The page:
The Khronos Group has announced that Vulkan’s SDK, tools, and drivers are now “ray-tracing ready” for developers.
Vulkan is an open-source and interoperable alternative to graphics APIs like DirectX, OpenGL, and Metal. Ray-tracing, meanwhile, is touted as the next big advancement in the visual fidelity of graphics, especially for games.
“4A Games was one of the earliest adopters of hardware-level ray-tracing by developing the first real-time raytraced global illumination system in a video game—as released in Metro Exodus,” said Oleksandr ‘Oles’ Shyshkovtsov, CTO of 4A Games.
Ray-tracing enables far more realistic representations of light – including reflections and shadows – by tracing the path of light as pixels in an image plane and simulating the effects of its encounters with virtual objects.
“The arrival of a vendor-agnostic approach to hardware-accelerated ray tracing in Vulkan will impact our industry in a similar fashion as the arrival of hardware transform and lighting, flexible shaders, or compute shaders did,” explains Jim Kjellin, CTO of MachineGames AB.
Ray-tracing is a computationally-intensive feature which is only truly being made possible now by the high-end GPUs found in PCs and the latest generation consoles.
Developers are just starting to get to grips with ray-tracing and the tools to support it are still maturing. Fortunately, Vulkan is ready to take its first big step into ray-tracing.
Version 18.104.22.168 of the Vulkan SDK touts full support for the new ray-tracing extensions, including Validation Layers and integration of upgraded GLSL, HLSL and SPIR-V shader toolchains.
Daniel Koch, Senior Graphics System Software Engineer at NVIDIA and Vulkan Ray-Tracing TSG chair at Khronos, said:
“Shipping API specifications was just the first step in building the developer ecosystem for Vulkan Ray-Tracing, we now have tools and samples to truly enable developers to tap into the power of cross-platform ray tracing acceleration.
One of the key requests from the developer community was the ability to easily bring DirectX 12 ray-tracing (DXR) code to Vulkan. We have achieved that through delivering a carefully designed superset of DXR, and integrating Vulkan Ray-Tracing support in the DXC open-source HLSL compiler.”
Production-ready use of HLSL in Vulkan has been achieved through integrating a SPIR-V backend into DXC, Microsoft’s open-source HLSL compiler. Support for Vulkan Ray Tracing has now been integrated into DXC which enables developers to use HLSL shaders in Vulkan ray-tracing applications.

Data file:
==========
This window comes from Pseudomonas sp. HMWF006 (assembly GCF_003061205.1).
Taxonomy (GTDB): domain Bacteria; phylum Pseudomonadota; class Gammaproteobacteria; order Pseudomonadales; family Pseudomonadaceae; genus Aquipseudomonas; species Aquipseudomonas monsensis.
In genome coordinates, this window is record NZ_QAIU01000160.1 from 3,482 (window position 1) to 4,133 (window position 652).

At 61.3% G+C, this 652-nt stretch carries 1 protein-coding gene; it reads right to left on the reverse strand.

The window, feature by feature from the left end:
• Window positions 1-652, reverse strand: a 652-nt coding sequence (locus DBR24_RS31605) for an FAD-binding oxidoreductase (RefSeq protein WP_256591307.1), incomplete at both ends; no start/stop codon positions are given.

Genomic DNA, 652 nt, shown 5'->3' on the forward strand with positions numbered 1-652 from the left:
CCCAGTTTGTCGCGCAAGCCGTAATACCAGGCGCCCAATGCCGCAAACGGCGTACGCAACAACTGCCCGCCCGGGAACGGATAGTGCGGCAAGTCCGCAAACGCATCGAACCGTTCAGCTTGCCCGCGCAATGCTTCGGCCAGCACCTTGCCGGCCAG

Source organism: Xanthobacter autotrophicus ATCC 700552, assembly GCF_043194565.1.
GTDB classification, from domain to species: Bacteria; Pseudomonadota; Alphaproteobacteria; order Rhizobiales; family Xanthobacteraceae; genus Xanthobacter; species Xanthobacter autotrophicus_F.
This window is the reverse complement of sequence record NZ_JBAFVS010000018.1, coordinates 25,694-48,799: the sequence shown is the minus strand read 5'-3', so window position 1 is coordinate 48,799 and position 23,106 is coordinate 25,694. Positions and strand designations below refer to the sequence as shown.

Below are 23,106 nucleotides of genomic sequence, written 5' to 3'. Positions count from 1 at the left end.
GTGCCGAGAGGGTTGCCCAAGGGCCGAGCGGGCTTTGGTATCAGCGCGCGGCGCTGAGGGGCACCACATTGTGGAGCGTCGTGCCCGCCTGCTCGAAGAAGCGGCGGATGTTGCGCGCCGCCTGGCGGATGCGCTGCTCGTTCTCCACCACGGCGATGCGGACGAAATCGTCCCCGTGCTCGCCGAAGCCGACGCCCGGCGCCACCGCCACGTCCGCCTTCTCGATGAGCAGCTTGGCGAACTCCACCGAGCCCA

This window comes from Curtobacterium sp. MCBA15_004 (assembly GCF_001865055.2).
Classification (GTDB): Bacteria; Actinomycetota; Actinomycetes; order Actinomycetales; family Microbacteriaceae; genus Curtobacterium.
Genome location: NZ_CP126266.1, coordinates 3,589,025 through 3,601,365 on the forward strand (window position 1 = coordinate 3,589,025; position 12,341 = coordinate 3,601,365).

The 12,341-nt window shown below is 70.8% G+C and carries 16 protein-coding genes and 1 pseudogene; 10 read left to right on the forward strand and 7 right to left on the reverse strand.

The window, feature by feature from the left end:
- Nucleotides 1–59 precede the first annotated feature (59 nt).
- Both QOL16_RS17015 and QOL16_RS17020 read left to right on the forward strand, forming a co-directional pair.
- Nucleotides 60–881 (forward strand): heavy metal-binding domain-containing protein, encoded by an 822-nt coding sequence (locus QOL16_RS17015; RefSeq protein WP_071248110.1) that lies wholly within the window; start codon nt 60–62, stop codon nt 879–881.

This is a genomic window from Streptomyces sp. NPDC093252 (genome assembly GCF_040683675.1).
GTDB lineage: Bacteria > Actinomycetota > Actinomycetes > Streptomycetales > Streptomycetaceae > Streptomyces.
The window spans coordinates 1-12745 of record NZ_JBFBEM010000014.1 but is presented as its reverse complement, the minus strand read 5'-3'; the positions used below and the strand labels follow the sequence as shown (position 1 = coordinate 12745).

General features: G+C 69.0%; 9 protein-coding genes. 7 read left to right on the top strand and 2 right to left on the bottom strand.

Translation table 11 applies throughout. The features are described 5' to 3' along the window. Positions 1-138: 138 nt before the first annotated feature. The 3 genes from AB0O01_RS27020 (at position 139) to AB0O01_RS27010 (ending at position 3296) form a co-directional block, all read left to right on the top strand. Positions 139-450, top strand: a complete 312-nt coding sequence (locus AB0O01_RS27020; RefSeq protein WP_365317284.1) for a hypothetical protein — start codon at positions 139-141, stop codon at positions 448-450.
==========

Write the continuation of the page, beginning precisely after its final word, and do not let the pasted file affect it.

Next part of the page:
Ray-tracing using Vulkan can either be achieved through GPU compute or using dedicated ray-tracing cores.
Drivers with support for Vulkan ray-tracing are already available for both Nvidia and AMD GPUs, starting with the AMD Radeon Adrenalin 20.11.3 and NVIDIA R460 drivers for both GeForce and Quadro on Windows and Linux.
“Standardising ray-tracing in Vulkan is an important step towards making ray-tracing available across a wide range of devices, as well as enabling developers to use this technology to its full advantage,” comments Andrej Zdravkovic, SVP of Software Development at AMD.
Ray-tracing extensions for Intel Xe-HPG GPUs will be made available in 2021.
“At Intel Architecture Day 2020, we announced that new GPUs based on the gaming-optimized Xe-HPG architecture will be available in 2021 and feature hardware acceleration for ray tracing,” said Lisa Pearce, VP of Intel Architecture, Graphics and Software.
“We’re thrilled to see Khronos push graphics forward with new ray-tracing extensions and we look forward to providing driver updates and additional details when we launch next year.”
Vulkan’s latest update makes it the first open, cross-vendor, cross-platform standard for ray-tracing acceleration. We look forward to seeing what developers can do with it.
Developers just getting started with ray-tracing – or those just wanting to know how to use Vulkan’s implementation – can check out the open-source Vulkan Samples and Vulkan Guide which have been updated to illustrate ray-tracing techniques.
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